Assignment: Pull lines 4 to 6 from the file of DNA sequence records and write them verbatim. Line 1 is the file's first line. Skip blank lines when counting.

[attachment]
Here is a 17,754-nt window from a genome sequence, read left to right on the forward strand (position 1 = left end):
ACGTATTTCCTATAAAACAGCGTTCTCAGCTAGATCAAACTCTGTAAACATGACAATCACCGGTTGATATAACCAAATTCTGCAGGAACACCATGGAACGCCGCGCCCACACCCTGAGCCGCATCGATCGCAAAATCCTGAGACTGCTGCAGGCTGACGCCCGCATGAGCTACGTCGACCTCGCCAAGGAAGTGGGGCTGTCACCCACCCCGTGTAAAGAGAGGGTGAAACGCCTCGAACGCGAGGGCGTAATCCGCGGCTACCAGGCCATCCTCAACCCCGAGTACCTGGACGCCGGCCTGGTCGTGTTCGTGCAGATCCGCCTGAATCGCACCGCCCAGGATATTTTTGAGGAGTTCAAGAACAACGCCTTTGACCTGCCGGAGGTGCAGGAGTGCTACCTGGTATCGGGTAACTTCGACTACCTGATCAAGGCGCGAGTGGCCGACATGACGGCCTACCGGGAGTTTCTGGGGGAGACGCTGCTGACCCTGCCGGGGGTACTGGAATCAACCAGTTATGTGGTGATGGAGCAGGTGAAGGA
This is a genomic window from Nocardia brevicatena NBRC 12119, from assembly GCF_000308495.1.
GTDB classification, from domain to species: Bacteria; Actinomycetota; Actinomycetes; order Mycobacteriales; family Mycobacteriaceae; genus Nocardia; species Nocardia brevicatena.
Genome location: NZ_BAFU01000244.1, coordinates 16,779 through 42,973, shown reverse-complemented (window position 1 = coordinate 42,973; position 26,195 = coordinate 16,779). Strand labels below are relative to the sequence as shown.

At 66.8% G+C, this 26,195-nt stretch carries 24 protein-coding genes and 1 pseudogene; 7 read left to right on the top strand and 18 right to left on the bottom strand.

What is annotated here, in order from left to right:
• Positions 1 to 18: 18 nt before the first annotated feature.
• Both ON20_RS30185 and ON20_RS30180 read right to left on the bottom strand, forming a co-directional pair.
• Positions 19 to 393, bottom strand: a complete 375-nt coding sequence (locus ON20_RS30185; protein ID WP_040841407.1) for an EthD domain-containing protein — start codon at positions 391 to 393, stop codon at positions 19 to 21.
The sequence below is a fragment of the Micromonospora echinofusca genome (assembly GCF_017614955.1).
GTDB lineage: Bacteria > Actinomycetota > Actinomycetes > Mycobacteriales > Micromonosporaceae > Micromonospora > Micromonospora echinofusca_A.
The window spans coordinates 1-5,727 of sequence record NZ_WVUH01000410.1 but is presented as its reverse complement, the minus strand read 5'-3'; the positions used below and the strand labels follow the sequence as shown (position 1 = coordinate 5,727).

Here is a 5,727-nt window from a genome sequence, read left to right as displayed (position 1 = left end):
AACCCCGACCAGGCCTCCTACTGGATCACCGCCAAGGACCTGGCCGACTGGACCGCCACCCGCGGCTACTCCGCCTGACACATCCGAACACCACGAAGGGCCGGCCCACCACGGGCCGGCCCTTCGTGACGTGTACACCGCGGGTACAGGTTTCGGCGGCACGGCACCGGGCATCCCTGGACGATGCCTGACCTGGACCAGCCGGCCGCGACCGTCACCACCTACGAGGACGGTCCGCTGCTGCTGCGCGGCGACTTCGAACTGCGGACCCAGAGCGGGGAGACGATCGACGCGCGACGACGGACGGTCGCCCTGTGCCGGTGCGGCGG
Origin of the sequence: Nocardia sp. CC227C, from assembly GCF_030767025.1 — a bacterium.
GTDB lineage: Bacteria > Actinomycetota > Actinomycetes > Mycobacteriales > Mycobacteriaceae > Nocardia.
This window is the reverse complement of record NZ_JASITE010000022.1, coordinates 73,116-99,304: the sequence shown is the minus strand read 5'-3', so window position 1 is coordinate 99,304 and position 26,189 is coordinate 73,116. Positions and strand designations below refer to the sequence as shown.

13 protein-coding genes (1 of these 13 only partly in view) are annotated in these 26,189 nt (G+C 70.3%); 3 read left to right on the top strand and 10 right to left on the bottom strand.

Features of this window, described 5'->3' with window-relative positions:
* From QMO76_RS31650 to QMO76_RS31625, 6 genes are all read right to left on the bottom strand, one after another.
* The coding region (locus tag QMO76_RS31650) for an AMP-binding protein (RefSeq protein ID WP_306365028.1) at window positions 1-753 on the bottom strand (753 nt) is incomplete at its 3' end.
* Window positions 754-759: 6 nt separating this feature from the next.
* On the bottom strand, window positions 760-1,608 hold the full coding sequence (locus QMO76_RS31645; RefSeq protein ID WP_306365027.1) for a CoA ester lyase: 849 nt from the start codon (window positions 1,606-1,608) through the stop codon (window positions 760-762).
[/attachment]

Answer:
GTDB classification, from domain to species: Bacteria; Actinomycetota; Actinomycetes; order Mycobacteriales; family Mycobacteriaceae; genus Nocardia; species Nocardia brevicatena.
Genome location: NZ_BAFU01000244.1, coordinates 16,779 through 42,973, shown reverse-complemented (window position 1 = coordinate 42,973; position 26,195 = coordinate 16,779). Strand labels below are relative to the sequence as shown.

At 66.8% G+C, this 26,195-nt stretch carries 24 protein-coding genes and 1 pseudogene; 7 read left to right on the top strand and 18 right to left on the bottom strand.